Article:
A Conservative on McChrystal

June 28th, 2010

By Tom Carter

Victor Davis Hanson, one of my favorite conservatives, wrote an article at Pajamas Media the other day presenting a fairly typical conservative view of the McChrystal debacle.

Hanson makes it clear that Rolling Stone is a disreputable rag (not much argument there), and the free-lance reporter who wrote the story is a disreputable swine who tricked those poor, naive generals and colonels.  Maybe so, but Hanson admits that however it happened the commander and his staff said what they said, as evidenced by the fact that they haven’t challenged the substance of the article.  There’s been some whining about whether this-or-that was off the record, but in the end it doesn’t matter.  What matters is what was said, and Gen. McChrystal’s response proves that he knew immediately that he was in deep, deep trouble.

Hanson gets some of it right and some of it wrong, I think.  Here’s a quote that confounds — hard to tell if he’s being funny or serious:

I think we finally understand what McChrystal and his staff were up to: they are terribly naive and bedazzled by a sort of Gonzo-wannabe reporter who, they hoped, would do a weird Zen-like hagiography on their boss, perhaps confirming their image of him as an against-the-grain warrior-philosopher not fully appreciated either in or out of the military, the ultimate antithesis to a Gen. Jim Jones or Gen. Eikenberry.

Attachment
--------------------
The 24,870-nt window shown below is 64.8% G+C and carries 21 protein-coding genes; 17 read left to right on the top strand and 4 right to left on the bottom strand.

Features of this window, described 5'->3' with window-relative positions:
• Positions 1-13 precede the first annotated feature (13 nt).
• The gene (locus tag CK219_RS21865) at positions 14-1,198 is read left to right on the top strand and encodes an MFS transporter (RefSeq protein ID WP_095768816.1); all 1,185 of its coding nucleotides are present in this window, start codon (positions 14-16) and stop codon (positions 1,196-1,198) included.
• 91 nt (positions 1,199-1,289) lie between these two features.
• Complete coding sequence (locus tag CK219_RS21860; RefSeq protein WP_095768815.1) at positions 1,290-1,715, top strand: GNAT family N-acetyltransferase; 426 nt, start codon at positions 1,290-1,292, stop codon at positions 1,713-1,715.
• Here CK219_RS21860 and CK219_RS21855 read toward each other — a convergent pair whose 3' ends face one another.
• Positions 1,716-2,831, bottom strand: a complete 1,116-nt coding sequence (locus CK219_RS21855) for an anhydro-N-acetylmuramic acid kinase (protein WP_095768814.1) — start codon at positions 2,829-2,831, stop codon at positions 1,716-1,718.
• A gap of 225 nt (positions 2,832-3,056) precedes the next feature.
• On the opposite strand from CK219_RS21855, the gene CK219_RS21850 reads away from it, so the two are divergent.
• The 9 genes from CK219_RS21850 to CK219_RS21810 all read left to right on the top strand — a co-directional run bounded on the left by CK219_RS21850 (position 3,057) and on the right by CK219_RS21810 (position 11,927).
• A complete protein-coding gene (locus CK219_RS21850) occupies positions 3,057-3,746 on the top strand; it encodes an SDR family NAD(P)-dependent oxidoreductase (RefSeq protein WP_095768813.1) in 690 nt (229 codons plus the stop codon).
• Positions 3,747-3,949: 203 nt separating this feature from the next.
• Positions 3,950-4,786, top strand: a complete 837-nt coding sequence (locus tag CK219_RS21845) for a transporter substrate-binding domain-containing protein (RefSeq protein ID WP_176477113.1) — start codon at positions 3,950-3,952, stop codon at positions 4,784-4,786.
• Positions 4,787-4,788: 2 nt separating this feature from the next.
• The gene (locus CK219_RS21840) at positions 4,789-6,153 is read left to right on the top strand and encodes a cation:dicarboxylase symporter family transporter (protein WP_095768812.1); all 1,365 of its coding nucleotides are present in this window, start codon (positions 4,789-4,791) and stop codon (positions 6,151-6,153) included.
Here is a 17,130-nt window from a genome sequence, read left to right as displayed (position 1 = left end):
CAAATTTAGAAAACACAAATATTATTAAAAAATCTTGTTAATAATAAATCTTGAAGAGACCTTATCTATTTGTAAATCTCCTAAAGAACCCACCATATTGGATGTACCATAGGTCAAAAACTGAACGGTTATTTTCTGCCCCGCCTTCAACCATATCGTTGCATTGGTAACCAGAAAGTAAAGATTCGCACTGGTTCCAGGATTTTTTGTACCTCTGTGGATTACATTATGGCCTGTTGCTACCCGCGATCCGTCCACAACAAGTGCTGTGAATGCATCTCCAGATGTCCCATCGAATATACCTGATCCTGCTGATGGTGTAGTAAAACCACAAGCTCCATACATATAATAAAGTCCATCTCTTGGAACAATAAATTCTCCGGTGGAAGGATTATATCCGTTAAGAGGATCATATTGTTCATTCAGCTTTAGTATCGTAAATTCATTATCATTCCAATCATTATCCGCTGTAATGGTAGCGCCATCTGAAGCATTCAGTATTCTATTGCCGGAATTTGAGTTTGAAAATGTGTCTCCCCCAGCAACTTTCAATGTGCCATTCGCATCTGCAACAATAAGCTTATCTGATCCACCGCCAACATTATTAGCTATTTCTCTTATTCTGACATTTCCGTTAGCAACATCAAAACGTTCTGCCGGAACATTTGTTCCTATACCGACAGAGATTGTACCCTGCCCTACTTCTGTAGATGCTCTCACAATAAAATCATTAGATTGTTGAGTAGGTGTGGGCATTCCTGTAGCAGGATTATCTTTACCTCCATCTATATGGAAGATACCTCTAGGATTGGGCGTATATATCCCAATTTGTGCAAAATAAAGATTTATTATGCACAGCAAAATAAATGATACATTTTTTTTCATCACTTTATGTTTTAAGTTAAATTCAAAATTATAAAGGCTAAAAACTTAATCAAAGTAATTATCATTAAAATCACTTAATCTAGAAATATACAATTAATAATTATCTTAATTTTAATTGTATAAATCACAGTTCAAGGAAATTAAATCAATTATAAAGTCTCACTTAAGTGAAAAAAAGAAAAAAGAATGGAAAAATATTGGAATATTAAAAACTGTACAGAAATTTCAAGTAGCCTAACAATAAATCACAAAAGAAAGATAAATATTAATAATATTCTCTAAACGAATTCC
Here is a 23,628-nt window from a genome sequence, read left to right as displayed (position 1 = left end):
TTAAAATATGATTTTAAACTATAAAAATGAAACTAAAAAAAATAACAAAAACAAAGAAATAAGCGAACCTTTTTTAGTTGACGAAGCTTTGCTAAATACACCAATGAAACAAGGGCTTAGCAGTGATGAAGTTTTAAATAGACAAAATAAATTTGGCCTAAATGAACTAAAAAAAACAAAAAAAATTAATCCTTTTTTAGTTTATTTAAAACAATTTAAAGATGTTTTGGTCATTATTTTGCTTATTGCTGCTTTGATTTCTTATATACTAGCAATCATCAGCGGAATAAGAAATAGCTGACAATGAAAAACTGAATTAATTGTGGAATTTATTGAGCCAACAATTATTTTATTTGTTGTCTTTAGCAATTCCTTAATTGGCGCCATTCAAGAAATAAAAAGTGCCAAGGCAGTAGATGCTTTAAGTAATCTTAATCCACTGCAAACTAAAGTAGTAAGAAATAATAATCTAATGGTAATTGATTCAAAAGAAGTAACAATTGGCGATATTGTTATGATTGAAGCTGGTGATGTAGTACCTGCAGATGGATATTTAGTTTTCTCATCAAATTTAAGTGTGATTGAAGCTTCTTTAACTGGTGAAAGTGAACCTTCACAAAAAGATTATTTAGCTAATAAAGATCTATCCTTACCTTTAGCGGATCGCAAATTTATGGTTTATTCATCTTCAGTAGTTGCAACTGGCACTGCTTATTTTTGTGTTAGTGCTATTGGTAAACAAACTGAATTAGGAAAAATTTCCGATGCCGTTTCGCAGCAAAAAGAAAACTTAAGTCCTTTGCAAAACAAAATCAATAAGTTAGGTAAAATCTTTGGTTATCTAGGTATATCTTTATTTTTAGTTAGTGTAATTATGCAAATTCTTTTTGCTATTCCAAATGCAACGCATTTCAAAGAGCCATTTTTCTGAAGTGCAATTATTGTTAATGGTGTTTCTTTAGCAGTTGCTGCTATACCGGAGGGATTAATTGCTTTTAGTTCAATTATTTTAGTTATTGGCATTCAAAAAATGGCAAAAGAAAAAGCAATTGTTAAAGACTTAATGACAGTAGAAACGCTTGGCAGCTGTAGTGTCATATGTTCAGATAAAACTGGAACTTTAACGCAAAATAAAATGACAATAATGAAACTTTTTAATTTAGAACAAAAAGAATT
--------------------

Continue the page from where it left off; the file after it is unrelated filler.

But in a backhanded way, Hanson gets it right, notwithstanding his attacks on the reporter and Rolling Stone:

The contorted story of how Hastings probably misrepresented himself, and the duplicity of Rolling Stone don’t matter much, inasmuch as many of the things McChrystal’s staff indulged in border on conduct unbecoming officers, about which military protocols do not distinguish how knowledge of such unbecoming behavior reaches military superiors, only that it does. I think that explains why the staff has not contested too much how they were had, inasmuch as in theory their crude remarks to a reporter might well have been grounds for a preliminary military court investigation. …

My very limited sympathies are, of course, with a distinguished general, who is a better, braver sort that those who did him in. But that said, his laxity and absence of judgment — and, yes, ego — did an enormous amount of damage at a time of war, and all of the ripples (changes in command, effect on the enemy, political insider stuff with the Afghans and at the White House) are not quite yet over with.

If Hanson knew more about military Law, particularly Article 88, UCMJ, he wouldn’t use conditional terms like “border on” and “in theory.”  The law is clear, and so is the apparent offense, pending the findings of an official investigation.  I’ve been personally subject to military law from the time I was a teenager.  I’ve always expected to be charged if I committed an offense of sufficient gravity, and I don’t doubt that Gen. McChrystal does, too.